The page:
6 Spike originally said "Oh s***, what are we going to do now?"
Spike Witwicky, heroic human and honorary Autobot, is one of the first to encounter Unicron. The first moon base with Jazz and Cliffjumper stationed there is consumed by Unicron and he quickly begins to approach the second. Spike and Bumblebee attempt to use the Autobots hidden weapons cache to destroy Unicron, but fail as he isn’t even dented by the massive explosion.
Spike panics, and in the original cut, exclaims the infamous line "Oh s***, what are we going to do now?” The VHS cut removed the line, but it has been on every subsequent release.
The real-world explanation for the line is simple. Adding a curse word to the movie changed the rating to a PG as G rated movies could not be played as often during the day as PG, PG-13 or R rated movies back then, allowing for more screenings per day.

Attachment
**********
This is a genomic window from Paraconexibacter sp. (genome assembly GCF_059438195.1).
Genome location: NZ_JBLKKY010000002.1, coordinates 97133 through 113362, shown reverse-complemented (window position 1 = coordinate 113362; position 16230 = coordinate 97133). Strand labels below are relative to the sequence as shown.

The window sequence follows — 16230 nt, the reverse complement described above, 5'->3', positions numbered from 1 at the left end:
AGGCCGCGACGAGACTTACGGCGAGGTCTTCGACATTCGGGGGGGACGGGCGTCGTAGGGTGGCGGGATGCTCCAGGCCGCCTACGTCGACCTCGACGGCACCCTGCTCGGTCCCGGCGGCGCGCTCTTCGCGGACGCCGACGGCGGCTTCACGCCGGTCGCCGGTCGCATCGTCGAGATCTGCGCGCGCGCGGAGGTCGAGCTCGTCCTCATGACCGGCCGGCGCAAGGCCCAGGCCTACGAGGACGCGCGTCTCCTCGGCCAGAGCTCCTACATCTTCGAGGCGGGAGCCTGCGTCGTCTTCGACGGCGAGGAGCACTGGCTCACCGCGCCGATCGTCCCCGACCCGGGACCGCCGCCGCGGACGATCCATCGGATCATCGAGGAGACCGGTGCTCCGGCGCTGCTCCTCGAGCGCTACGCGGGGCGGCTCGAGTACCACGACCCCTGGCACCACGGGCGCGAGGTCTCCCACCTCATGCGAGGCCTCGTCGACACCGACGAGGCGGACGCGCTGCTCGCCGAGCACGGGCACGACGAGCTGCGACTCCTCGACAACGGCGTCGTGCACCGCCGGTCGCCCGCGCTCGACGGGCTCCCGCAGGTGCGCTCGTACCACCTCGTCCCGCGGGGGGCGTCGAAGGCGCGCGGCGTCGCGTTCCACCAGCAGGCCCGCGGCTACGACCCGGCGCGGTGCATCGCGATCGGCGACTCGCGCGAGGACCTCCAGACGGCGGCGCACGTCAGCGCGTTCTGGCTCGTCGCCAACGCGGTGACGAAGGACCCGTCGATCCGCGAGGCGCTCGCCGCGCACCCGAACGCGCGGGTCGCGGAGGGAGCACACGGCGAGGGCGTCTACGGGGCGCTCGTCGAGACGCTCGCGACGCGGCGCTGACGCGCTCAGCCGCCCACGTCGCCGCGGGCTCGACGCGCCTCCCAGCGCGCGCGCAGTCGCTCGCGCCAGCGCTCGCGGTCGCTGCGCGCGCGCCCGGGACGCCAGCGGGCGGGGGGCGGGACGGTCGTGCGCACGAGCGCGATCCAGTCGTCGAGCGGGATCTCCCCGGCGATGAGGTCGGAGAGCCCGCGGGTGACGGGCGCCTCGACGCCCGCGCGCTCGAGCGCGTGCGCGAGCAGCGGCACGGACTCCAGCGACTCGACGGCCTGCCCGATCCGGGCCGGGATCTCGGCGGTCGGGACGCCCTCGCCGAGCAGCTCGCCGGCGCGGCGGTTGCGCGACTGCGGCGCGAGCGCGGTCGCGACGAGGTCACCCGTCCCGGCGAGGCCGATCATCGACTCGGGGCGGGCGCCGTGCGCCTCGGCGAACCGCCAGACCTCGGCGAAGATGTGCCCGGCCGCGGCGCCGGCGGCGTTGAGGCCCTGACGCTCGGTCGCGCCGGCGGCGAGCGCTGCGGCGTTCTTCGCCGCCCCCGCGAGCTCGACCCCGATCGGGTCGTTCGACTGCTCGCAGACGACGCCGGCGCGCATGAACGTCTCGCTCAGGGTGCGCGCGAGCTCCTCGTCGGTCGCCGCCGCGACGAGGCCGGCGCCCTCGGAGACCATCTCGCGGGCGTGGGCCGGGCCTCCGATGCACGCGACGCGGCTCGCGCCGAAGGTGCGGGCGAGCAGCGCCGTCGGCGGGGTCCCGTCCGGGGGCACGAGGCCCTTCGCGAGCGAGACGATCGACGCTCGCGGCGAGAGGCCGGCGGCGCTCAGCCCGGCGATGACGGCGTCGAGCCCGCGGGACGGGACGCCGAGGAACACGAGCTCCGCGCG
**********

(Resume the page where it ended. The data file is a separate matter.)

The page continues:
While the line may seem out of place in a kid’s movie, it does show Spike’s level of fear as he is, presumably, about to be killed by the monster planet.
5 The animation is heavily inspired by both Anime and Star Wars
While the characters already introduced on the show use the same character models for the animation, the overall look of the movie is vastly different to the show. While there are numerous goofs in the background, coloring errors, dead characters are now alive in the background, etc., the animation is much more sophisticated. The detail in the animation is very much anime inspired, due to several animators having strong anime backgrounds. Blasters leave holes instead of bouncing off and the landscape changes due to battle damage.